Some estate agents may not be aware, however, that recent amendments to the guidance relating to the Japanese knotweed question on The Law Society’s TA6 form could have serious implications for buyers in particular and without the right professional advice, could prove to be an unexpected stumbling block in the conveyancing process.
What are the TA6 guidance changes?
Previously, the guidance simply said; “The seller should state whether the property is affected by Japanese knotweed”.
The revised form and guidance, released in February 2020, says: “The seller should state whether the property is affected by Japanese knotweed. If you are unsure that Japanese knotweed exists above or below ground or whether it has previously been managed on the property, please indicate this as ‘Not known’. If ‘No’ is chosen as an answer the seller must be certain that no rhizome (root) is present in the ground of the property, or within 3 metres of the property boundary even if there are no visible signs above ground.”
How will these changes affect transactions?
Previously, if a seller was unaware of any knotweed problem on the property, subject to having made due enquiry, they could confidently answer ‘No’ to the question. But now the guidance is asking for absolute certainty that the plant is not present beneath the ground, not only on their land but also within three metres of the boundary the entire way around their property.
Considering most people aren’t willing to dig up their garden – or their neighbour’s for that matter - how many sellers can now confidently answer ‘No’ to that question, knowing that if they’re mistaken they could be sued for misrepresentation further down the line?
In practical terms, this means the onus has moved from the seller to the buyer, who will be more likely to receive a “Not known” answer from the seller, leaving them to take the risk or undertake their own enquiries.
This has the potential to cause delays, particularly for more cautious buyers and those who have had a bad experience with knotweed in the past.
Considering that the value of a property with knotweed is on average 10% less than the equivalent property without, and that the cost of treatment is typically around £2,000 for herbicide treatment carried out over two to three years, or upwards of £5,000 for excavation with a ten-year insurance-backed guarantee, many will feel compelled to seek further reassurances.
What should buyers do?
Buyers seeking clarity on the issue can check Exposed, an online UK-wide heatmap, to assess the likelihood of knotweed being present in the vicinity.
Furthermore, they can commission a professional Japanese knotweed survey, where an expert will inspect the property for any above-ground sign of knotweed such as new growth, cut canes, dead canes and crowns on the surface of the ground.
This can be carried out with current CV-19 restrictions as long as social distancing measures are adopted.
In addition to detecting regular knotweed, the survey will be able to identify bonsai growth, which occurs when the plant has been previously unsuccessfully treated with herbicide and takes on a vastly changed appearance.
But what about the presence of knotweed beneath the ground? Even professional knotweed surveyors won’t start digging without any visible indication of knotweed presence, so to tackle this problem we are in the process of developing a brand new survey technique which will be capable of detecting knotweed rhizome hidden beneath the ground, where there is no visible sign of the plant on the surface.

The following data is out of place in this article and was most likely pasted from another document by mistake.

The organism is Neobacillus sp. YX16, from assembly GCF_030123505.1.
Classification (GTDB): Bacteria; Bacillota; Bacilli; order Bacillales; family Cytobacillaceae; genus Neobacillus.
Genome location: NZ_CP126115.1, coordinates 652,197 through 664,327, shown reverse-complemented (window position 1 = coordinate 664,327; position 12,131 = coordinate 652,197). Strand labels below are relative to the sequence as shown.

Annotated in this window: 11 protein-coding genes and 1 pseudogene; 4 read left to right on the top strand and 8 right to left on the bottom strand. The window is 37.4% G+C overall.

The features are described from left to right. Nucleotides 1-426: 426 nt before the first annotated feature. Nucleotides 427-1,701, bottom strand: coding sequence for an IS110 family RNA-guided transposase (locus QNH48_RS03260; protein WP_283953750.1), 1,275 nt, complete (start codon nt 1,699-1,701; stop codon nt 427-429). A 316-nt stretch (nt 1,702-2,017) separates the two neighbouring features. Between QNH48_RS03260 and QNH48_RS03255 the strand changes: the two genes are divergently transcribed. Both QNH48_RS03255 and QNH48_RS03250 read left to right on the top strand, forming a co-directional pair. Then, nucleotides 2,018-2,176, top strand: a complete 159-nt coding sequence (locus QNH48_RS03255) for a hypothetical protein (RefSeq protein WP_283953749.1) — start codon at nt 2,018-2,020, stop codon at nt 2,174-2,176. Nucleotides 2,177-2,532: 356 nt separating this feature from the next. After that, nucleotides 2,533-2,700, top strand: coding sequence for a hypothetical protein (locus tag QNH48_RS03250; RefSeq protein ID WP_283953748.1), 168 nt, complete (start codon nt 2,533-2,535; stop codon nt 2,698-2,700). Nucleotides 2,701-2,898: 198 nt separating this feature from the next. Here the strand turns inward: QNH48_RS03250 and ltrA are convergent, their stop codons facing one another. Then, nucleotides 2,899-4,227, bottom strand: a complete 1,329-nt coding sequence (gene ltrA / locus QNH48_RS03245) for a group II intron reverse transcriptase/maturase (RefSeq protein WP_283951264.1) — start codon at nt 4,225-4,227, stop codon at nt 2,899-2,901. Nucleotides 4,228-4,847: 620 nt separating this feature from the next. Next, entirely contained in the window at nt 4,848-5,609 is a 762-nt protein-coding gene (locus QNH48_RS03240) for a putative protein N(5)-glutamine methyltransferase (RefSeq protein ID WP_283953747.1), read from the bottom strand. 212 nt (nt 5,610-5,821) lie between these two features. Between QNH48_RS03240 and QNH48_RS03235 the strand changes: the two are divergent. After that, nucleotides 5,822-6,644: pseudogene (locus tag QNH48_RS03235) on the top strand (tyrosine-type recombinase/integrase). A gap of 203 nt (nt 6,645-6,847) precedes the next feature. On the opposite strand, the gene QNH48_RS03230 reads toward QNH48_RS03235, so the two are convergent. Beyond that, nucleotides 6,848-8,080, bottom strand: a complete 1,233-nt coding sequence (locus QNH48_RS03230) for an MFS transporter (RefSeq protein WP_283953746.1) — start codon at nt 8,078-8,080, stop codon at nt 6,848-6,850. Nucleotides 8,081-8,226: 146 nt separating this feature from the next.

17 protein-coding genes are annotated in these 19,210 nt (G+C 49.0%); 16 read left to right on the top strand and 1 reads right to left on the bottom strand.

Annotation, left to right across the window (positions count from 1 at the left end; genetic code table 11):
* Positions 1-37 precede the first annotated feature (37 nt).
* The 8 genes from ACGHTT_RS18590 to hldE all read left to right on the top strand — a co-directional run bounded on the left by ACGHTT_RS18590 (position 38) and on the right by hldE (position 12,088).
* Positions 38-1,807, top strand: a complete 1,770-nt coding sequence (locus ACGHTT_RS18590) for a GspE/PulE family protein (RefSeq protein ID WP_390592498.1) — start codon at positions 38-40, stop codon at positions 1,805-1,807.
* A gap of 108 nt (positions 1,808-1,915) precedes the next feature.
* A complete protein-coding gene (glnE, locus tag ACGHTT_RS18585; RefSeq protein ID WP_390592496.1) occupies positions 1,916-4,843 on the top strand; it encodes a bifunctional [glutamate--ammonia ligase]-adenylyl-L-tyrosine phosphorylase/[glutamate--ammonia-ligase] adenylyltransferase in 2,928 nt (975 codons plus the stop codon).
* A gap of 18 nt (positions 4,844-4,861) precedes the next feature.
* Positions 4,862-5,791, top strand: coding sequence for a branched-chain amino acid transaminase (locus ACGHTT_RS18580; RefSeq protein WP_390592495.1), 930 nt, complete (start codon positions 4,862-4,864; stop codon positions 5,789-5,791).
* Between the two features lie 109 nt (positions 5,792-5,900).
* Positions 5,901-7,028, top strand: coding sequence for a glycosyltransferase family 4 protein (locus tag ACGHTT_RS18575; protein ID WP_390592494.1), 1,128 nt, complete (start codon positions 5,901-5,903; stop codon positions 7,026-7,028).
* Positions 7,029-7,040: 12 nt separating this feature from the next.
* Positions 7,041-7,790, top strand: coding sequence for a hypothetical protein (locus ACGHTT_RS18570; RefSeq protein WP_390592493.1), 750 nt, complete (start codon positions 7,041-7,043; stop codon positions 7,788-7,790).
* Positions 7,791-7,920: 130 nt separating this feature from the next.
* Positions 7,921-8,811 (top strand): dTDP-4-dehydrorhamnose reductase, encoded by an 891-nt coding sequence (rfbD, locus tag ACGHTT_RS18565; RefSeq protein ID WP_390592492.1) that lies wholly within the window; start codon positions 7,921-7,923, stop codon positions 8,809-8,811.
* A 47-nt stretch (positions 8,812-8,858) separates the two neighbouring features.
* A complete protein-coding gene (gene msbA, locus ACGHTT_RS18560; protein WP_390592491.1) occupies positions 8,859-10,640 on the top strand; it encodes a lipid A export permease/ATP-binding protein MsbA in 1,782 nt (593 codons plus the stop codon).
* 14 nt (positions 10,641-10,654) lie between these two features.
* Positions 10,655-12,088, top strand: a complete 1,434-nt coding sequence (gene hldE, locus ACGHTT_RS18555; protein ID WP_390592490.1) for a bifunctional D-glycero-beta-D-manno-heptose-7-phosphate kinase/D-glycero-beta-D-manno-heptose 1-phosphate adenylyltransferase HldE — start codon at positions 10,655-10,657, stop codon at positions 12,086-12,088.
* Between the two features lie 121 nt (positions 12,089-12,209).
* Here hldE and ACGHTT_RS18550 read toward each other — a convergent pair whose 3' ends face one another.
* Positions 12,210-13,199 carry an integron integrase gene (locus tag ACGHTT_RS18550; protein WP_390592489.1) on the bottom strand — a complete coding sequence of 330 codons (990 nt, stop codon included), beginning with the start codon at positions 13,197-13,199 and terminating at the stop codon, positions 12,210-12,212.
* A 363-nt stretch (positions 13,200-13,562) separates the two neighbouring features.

Where no knotweed is detected we’ll provide an insurance-backed guarantee; where it is, we’ll provide a plan to remove it, giving buyers and their lenders far more certainty about whether or not a property is affected by knotweed. We’re hoping to launch this in the next few weeks, so watch this space.
Of course, there will continue to be cases where a seller is aware of knotweed on the property but fails to answer truthfully. If they have declared the property to be knotweed free, the changes will bring greater clarity to the legal process and make it easier for the buyer to seek compensation.
Where a seller has answered “Not Known” and knotweed is subsequently discovered, it will be up to the buyer to prove that the seller’s answer was false and that they were indeed aware that the property had knotweed – a somewhat more difficult, but not impossible task.
What are the implications of the Covid-19 lockdown?
With the property market currently in stalemate as a result of government-imposed restrictions, those already in the process of buying and selling property may find that they can’t instruct a Japanese knotweed firm in the usual way.
This will be concerning to many as the plant enters its spring growth phase and starts making its presence known in gardens up and down the country – and with the vast majority of people currently restricted to their homes and gardens, it will be difficult to ignore.
In reality, a few months spring growth won’t do too much harm. Herbicide treatments don’t usually begin until early June anyway when the plant is in full leaf.
Excavations can still take place on a case by case basis, if social distancing measures can be observed. If not, the best advice agents can offer to clients preparing their homes for sale is to get a treatment plan in place to carry out treatment and removal as soon as lockdown restrictions are lifted.
That way, they will have proof of works with a ten-year insurance-backed guarantee to offer buyers as soon as their property hits the market, giving their sale the greatest possible chance of proceeding unhindered.
*Nic Seal is Founder and Managing Director of Environet UK